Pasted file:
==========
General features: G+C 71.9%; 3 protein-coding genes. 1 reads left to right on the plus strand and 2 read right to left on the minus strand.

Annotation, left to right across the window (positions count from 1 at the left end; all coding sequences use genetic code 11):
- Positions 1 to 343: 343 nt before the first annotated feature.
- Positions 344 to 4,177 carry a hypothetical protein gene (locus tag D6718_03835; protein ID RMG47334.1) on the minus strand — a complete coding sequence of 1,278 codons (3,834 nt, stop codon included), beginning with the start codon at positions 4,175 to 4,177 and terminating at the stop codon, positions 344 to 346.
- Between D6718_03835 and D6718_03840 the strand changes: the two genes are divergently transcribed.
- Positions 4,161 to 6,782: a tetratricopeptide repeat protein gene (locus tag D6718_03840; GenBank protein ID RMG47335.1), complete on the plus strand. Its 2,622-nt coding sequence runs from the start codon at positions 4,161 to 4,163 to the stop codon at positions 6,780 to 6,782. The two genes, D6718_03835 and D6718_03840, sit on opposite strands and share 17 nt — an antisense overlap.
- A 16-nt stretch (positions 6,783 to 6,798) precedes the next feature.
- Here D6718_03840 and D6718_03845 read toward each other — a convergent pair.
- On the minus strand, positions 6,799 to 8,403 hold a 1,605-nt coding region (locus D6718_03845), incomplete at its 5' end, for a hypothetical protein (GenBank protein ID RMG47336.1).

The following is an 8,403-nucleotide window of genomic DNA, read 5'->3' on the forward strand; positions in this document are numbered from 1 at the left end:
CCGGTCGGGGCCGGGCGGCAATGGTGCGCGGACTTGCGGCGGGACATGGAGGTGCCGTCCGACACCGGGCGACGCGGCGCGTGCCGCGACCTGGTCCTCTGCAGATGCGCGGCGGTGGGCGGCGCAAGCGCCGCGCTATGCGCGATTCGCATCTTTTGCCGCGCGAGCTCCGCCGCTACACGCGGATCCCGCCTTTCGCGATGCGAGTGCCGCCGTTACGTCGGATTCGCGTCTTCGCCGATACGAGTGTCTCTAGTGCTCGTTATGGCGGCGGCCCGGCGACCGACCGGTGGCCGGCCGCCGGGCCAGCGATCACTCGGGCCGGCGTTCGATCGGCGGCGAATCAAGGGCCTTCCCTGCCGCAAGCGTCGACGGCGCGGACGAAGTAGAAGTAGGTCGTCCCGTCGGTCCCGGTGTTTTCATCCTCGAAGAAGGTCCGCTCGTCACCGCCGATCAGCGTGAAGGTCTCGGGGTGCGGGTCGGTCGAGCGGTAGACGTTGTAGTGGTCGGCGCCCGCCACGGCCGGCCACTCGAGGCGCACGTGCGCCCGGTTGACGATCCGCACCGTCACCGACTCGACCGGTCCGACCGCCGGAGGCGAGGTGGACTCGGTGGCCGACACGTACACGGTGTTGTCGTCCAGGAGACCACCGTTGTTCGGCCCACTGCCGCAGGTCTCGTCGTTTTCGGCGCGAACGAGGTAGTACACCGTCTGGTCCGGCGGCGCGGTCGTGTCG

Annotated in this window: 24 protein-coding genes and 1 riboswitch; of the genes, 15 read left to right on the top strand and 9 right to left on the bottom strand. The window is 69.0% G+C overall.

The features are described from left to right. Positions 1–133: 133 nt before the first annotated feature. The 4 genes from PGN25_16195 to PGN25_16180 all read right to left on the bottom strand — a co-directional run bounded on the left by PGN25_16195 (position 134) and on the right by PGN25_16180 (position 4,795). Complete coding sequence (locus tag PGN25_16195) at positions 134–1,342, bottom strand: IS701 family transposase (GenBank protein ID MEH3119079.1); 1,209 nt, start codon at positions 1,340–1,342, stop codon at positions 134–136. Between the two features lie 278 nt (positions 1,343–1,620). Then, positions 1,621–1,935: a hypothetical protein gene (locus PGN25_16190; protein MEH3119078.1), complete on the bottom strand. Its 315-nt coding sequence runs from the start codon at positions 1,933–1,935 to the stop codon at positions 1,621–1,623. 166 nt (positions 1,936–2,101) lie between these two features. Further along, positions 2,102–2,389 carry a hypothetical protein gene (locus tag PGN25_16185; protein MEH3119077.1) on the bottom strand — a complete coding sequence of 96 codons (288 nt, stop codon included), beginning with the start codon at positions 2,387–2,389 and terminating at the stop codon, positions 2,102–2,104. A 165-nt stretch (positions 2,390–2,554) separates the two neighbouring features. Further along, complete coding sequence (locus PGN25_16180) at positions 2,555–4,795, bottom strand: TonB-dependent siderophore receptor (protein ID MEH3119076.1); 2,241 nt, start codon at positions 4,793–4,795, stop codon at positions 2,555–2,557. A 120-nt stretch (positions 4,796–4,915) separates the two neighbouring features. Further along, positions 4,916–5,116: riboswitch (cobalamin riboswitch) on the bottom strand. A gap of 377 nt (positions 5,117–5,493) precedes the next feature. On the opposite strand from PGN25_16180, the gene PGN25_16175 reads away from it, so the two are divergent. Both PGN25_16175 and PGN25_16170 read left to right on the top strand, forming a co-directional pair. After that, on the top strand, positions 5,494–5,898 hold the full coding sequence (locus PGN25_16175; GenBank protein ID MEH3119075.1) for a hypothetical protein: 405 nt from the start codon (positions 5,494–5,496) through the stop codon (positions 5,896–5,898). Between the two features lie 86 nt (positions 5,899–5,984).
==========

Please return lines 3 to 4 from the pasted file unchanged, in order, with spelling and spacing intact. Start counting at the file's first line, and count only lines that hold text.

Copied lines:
- Positions 1 to 343: 343 nt before the first annotated feature.
- Positions 344 to 4,177 carry a hypothetical protein gene (locus tag D6718_03835; protein ID RMG47334.1) on the minus strand — a complete coding sequence of 1,278 codons (3,834 nt, stop codon included), beginning with the start codon at positions 4,175 to 4,177 and terminating at the stop codon, positions 344 to 346.